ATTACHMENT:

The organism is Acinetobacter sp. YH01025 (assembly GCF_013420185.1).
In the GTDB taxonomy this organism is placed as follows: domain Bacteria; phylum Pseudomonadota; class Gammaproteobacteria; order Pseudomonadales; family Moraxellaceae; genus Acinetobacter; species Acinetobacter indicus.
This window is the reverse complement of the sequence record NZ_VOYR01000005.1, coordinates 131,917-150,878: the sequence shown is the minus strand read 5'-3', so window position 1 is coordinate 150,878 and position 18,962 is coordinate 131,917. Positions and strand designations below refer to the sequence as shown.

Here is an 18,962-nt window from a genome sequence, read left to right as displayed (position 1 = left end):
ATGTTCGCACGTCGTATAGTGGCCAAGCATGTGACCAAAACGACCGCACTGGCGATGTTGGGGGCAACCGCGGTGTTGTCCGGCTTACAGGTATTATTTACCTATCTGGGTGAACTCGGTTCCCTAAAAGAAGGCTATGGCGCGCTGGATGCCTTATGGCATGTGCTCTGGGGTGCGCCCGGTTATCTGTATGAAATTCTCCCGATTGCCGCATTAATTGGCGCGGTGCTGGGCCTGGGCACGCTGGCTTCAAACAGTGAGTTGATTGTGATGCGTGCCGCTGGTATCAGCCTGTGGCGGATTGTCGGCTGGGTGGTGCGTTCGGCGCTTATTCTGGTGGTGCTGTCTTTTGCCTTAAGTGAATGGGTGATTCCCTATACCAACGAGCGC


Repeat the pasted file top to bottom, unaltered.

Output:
The organism is Acinetobacter sp. YH01025 (assembly GCF_013420185.1).
In the GTDB taxonomy this organism is placed as follows: domain Bacteria; phylum Pseudomonadota; class Gammaproteobacteria; order Pseudomonadales; family Moraxellaceae; genus Acinetobacter; species Acinetobacter indicus.
This window is the reverse complement of the sequence record NZ_VOYR01000005.1, coordinates 131,917-150,878: the sequence shown is the minus strand read 5'-3', so window position 1 is coordinate 150,878 and position 18,962 is coordinate 131,917. Positions and strand designations below refer to the sequence as shown.

Here is an 18,962-nt window from a genome sequence, read left to right as displayed (position 1 = left end):
ATGTTCGCACGTCGTATAGTGGCCAAGCATGTGACCAAAACGACCGCACTGGCGATGTTGGGGGCAACCGCGGTGTTGTCCGGCTTACAGGTATTATTTACCTATCTGGGTGAACTCGGTTCCCTAAAAGAAGGCTATGGCGCGCTGGATGCCTTATGGCATGTGCTCTGGGGTGCGCCCGGTTATCTGTATGAAATTCTCCCGATTGCCGCATTAATTGGCGCGGTGCTGGGCCTGGGCACGCTGGCTTCAAACAGTGAGTTGATTGTGATGCGTGCCGCTGGTATCAGCCTGTGGCGGATTGTCGGCTGGGTGGTGCGTTCGGCGCTTATTCTGGTGGTGCTGTCTTTTGCCTTAAGTGAATGGGTGATTCCCTATACCAACGAGCGC